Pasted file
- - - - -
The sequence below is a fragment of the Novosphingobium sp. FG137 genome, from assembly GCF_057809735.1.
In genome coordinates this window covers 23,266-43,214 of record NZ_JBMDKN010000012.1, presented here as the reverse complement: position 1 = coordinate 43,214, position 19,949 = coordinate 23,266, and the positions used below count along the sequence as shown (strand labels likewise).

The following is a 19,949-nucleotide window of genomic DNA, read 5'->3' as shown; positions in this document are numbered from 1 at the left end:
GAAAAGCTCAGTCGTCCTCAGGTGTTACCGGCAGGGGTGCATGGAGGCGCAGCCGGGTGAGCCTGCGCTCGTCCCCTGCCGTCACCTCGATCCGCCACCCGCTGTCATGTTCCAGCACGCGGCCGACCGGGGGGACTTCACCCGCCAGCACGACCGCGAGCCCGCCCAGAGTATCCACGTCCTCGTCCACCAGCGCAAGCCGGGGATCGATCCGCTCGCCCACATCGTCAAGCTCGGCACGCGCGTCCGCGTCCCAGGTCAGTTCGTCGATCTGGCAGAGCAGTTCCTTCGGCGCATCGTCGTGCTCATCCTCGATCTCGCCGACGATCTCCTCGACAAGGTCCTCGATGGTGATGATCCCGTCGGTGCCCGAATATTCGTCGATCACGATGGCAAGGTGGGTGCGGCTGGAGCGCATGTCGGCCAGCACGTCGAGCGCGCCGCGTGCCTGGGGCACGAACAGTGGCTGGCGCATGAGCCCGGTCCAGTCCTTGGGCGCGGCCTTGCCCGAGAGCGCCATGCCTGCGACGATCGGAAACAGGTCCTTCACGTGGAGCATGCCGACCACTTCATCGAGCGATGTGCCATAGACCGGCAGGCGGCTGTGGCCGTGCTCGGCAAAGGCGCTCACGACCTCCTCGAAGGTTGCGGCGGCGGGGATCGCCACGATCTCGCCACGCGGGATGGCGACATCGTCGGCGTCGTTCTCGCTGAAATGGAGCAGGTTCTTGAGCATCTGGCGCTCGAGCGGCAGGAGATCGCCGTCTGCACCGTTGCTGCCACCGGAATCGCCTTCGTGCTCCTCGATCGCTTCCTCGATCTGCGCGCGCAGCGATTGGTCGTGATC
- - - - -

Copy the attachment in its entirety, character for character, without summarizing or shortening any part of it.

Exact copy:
The sequence below is a fragment of the Novosphingobium sp. FG137 genome, from assembly GCF_057809735.1.
In genome coordinates this window covers 23,266-43,214 of record NZ_JBMDKN010000012.1, presented here as the reverse complement: position 1 = coordinate 43,214, position 19,949 = coordinate 23,266, and the positions used below count along the sequence as shown (strand labels likewise).

The following is a 19,949-nucleotide window of genomic DNA, read 5'->3' as shown; positions in this document are numbered from 1 at the left end:
GAAAAGCTCAGTCGTCCTCAGGTGTTACCGGCAGGGGTGCATGGAGGCGCAGCCGGGTGAGCCTGCGCTCGTCCCCTGCCGTCACCTCGATCCGCCACCCGCTGTCATGTTCCAGCACGCGGCCGACCGGGGGGACTTCACCCGCCAGCACGACCGCGAGCCCGCCCAGAGTATCCACGTCCTCGTCCACCAGCGCAAGCCGGGGATCGATCCGCTCGCCCACATCGTCAAGCTCGGCACGCGCGTCCGCGTCCCAGGTCAGTTCGTCGATCTGGCAGAGCAGTTCCTTCGGCGCATCGTCGTGCTCATCCTCGATCTCGCCGACGATCTCCTCGACAAGGTCCTCGATGGTGATGATCCCGTCGGTGCCCGAATATTCGTCGATCACGATGGCAAGGTGGGTGCGGCTGGAGCGCATGTCGGCCAGCACGTCGAGCGCGCCGCGTGCCTGGGGCACGAACAGTGGCTGGCGCATGAGCCCGGTCCAGTCCTTGGGCGCGGCCTTGCCCGAGAGCGCCATGCCTGCGACGATCGGAAACAGGTCCTTCACGTGGAGCATGCCGACCACTTCATCGAGCGATGTGCCATAGACCGGCAGGCGGCTGTGGCCGTGCTCGGCAAAGGCGCTCACGACCTCCTCGAAGGTTGCGGCGGCGGGGATCGCCACGATCTCGCCACGCGGGATGGCGACATCGTCGGCGTCGTTCTCGCTGAAATGGAGCAGGTTCTTGAGCATCTGGCGCTCGAGCGGCAGGAGATCGCCGTCTGCACCGTTGCTGCCACCGGAATCGCCTTCGTGCTCCTCGATCGCTTCCTCGATCTGCGCGCGCAGCGATTGGTCGTGATC